You are not currently logged in.
Access your personal account or get JSTOR access through your library or other institution:
If You Use a Screen ReaderThis content is available through Read Online (Free) program, which relies on page scans. Since scans are not currently available to screen readers, please contact JSTOR User Support for access. We'll provide a PDF copy for your screen reader.
Sibship Size and Educational Attainment in Nuclear and Extended Families: Arabs and Jews in Israel
Yossi Shavit and Jennifer L. Pierce
American Sociological Review
Vol. 56, No. 3 (Jun., 1991), pp. 321-330
Published by: American Sociological Association
Stable URL: http://www.jstor.org/stable/2096107
Page Count: 10
Since scans are not currently available to screen readers, please contact JSTOR User Support for access. We'll provide a PDF copy for your screen reader.
Preview not available
We examine the relationship between number of siblings and educational attainment for three groups in Israel: Ashkenazi Jews, Oriental Jews, and Moslem Arabs. For both Jewish groups number of siblings has a negative effect on educational attainment. However, this pattern is not replicated for Moslems whose social organization is based largely on the extended family and the patrilineage (the hamula). Among Moslems the extended family plays an active supporting role vis-à-vis the nuclear family. While the size of the nuclear family does not affect educational attainment for Moslems in Israel, the size of the hamula does. This suggests that when the nuclear family draws on the support of an extended kinship, its size is less important for the educational attainment of children.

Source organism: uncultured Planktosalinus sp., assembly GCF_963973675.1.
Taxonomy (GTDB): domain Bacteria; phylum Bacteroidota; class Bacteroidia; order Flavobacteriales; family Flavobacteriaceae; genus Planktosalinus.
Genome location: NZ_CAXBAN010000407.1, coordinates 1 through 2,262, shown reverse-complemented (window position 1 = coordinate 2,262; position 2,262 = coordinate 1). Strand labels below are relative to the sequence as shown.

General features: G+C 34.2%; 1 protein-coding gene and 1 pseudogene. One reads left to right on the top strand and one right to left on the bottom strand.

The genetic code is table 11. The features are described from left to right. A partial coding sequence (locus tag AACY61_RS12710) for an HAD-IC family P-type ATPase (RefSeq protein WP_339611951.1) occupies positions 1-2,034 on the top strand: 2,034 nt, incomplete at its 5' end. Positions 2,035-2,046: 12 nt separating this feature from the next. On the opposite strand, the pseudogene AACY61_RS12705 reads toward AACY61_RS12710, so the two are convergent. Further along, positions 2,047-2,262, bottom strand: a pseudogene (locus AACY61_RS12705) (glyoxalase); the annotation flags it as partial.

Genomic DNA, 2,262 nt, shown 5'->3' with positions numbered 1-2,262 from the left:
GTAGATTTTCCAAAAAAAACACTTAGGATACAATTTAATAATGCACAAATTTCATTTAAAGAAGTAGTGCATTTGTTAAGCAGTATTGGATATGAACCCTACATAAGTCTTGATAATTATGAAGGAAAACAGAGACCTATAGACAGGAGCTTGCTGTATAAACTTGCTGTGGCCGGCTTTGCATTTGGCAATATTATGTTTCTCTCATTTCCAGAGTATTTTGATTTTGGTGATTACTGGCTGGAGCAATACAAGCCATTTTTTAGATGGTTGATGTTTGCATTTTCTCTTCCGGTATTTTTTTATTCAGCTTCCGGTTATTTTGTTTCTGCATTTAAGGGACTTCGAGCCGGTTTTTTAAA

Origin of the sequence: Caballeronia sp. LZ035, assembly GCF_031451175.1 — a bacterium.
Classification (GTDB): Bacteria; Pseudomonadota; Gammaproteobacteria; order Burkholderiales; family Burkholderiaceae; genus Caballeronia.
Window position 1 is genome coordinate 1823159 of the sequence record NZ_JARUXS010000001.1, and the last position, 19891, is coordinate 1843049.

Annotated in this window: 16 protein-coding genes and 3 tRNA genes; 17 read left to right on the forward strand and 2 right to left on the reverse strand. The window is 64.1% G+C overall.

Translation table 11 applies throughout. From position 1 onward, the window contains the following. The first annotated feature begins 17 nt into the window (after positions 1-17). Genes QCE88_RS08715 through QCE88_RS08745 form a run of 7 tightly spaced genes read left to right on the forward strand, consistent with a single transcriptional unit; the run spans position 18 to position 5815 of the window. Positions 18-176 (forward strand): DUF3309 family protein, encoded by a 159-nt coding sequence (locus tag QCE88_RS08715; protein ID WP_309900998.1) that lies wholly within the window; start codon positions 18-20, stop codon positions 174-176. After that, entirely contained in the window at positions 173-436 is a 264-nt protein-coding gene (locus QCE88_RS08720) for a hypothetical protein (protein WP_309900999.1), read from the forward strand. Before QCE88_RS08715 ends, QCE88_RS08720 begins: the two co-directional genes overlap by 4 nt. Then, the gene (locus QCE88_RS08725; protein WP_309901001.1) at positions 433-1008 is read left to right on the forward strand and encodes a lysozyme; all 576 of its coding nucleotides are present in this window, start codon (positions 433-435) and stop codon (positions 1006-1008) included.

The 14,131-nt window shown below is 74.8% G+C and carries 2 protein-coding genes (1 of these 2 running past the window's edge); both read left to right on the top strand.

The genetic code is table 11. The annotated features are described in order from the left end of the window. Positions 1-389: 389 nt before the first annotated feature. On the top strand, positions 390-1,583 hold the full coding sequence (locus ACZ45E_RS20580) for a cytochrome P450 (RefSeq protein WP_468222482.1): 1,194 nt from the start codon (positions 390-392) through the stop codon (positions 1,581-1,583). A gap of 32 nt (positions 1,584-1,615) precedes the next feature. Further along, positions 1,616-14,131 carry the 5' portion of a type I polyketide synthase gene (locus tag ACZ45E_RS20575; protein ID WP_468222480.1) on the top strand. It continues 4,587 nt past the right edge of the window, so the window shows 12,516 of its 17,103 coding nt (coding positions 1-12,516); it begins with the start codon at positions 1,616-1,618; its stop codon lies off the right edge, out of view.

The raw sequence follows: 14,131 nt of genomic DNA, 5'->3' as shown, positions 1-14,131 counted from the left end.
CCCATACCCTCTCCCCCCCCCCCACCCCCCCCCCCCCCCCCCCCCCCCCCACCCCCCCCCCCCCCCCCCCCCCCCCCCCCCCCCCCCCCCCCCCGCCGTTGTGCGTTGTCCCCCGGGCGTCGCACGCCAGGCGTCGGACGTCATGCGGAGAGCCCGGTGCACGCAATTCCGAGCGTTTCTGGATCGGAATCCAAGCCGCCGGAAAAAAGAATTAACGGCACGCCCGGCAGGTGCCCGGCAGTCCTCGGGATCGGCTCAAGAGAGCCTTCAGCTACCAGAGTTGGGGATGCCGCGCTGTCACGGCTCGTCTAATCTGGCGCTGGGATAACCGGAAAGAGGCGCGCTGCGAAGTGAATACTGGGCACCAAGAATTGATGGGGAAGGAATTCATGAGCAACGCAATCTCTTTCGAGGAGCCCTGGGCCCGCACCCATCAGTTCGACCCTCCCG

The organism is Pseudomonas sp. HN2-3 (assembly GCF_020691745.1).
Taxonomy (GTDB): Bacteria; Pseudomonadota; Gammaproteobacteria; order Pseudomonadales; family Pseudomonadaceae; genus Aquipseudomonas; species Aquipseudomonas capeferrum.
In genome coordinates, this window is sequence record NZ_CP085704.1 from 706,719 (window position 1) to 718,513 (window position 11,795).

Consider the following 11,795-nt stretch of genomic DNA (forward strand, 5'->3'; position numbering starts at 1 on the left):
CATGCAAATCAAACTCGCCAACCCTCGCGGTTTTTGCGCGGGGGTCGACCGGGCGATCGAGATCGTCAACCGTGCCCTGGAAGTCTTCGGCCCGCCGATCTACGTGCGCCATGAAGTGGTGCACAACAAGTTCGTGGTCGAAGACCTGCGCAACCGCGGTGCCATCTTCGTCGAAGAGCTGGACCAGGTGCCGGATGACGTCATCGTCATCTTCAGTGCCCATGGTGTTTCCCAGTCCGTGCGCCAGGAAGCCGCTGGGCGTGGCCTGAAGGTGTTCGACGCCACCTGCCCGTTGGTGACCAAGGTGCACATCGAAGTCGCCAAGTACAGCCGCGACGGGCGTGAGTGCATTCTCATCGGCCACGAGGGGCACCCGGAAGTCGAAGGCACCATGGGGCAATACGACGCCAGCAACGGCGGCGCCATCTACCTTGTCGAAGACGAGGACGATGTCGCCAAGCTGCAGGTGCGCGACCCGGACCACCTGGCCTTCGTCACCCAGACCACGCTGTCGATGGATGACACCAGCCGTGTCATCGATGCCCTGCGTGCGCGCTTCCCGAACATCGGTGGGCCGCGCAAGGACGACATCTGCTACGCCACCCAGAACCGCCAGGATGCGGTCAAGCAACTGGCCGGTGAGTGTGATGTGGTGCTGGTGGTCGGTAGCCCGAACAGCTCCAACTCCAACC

American Sociological Review © 1991 American Sociological Association